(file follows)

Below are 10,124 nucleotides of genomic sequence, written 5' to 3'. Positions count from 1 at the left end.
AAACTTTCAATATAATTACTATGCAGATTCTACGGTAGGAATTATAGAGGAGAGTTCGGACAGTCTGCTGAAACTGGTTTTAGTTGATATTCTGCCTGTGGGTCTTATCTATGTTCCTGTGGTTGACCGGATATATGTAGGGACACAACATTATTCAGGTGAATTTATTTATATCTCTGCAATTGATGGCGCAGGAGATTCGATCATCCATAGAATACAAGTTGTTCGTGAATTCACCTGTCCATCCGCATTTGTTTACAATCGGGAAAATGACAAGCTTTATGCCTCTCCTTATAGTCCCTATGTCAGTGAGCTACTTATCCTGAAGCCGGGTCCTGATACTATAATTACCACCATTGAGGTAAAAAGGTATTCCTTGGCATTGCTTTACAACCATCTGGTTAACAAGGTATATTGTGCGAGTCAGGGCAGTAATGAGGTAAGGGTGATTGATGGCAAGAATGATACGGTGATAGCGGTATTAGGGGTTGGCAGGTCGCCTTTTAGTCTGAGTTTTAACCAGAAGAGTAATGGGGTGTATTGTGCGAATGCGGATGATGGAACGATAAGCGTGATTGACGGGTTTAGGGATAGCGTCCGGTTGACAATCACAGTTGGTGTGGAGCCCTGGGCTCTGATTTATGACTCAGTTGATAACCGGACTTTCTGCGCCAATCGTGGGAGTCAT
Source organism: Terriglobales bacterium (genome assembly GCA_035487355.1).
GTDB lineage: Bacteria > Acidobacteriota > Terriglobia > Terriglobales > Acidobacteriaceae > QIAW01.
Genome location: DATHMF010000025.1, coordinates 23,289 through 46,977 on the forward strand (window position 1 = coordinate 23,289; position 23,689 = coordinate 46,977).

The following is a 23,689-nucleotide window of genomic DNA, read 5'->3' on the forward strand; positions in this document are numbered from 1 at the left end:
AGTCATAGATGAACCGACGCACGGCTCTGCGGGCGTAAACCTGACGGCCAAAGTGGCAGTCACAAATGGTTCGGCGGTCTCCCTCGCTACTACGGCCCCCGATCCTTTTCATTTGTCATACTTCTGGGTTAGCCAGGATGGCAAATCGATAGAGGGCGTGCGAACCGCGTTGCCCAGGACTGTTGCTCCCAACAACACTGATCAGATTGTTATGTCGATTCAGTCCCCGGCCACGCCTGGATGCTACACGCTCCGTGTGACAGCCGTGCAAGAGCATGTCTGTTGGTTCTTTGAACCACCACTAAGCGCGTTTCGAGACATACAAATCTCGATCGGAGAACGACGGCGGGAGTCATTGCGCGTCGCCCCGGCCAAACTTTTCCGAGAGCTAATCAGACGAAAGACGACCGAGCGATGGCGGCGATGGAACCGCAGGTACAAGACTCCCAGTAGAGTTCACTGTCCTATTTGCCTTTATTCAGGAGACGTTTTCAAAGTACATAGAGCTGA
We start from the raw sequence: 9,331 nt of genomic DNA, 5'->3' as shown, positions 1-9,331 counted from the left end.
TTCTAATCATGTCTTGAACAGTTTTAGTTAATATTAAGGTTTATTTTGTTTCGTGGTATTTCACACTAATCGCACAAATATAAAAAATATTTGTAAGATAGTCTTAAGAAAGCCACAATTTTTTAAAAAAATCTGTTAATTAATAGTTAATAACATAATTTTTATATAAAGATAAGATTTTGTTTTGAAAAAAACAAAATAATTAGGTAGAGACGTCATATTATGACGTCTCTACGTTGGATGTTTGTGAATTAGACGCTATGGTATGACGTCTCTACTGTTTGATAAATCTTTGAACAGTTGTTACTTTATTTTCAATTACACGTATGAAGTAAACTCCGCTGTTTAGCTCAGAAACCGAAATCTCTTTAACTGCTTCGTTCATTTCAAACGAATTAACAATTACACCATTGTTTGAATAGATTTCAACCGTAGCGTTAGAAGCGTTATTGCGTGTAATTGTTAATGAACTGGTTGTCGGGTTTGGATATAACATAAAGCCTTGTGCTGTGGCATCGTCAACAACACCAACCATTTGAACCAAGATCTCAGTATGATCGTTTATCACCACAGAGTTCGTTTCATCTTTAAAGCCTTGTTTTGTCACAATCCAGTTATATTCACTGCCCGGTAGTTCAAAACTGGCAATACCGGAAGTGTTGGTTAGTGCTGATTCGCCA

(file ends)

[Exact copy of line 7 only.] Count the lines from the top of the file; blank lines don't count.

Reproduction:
AGTCATAGATGAACCGACGCACGGCTCTGCGGGCGTAAACCTGACGGCCAAAGTGGCAGTCACAAATGGTTCGGCGGTCTCCCTCGCTACTACGGCCCCCGATCCTTTTCATTTGTCATACTTCTGGGTTAGCCAGGATGGCAAATCGATAGAGGGCGTGCGAACCGCGTTGCCCAGGACTGTTGCTCCCAACAACACTGATCAGATTGTTATGTCGATTCAGTCCCCGGCCACGCCTGGATGCTACACGCTCCGTGTGACAGCCGTGCAAGAGCATGTCTGTTGGTTCTTTGAACCACCACTAAGCGCGTTTCGAGACATACAAATCTCGATCGGAGAACGACGGCGGGAGTCATTGCGCGTCGCCCCGGCCAAACTTTTCCGAGAGCTAATCAGACGAAAGACGACCGAGCGATGGCGGCGATGGAACCGCAGGTACAAGACTCCCAGTAGAGTTCACTGTCCTATTTGCCTTTATTCAGGAGACGTTTTCAAAGTACATAGAGCTGA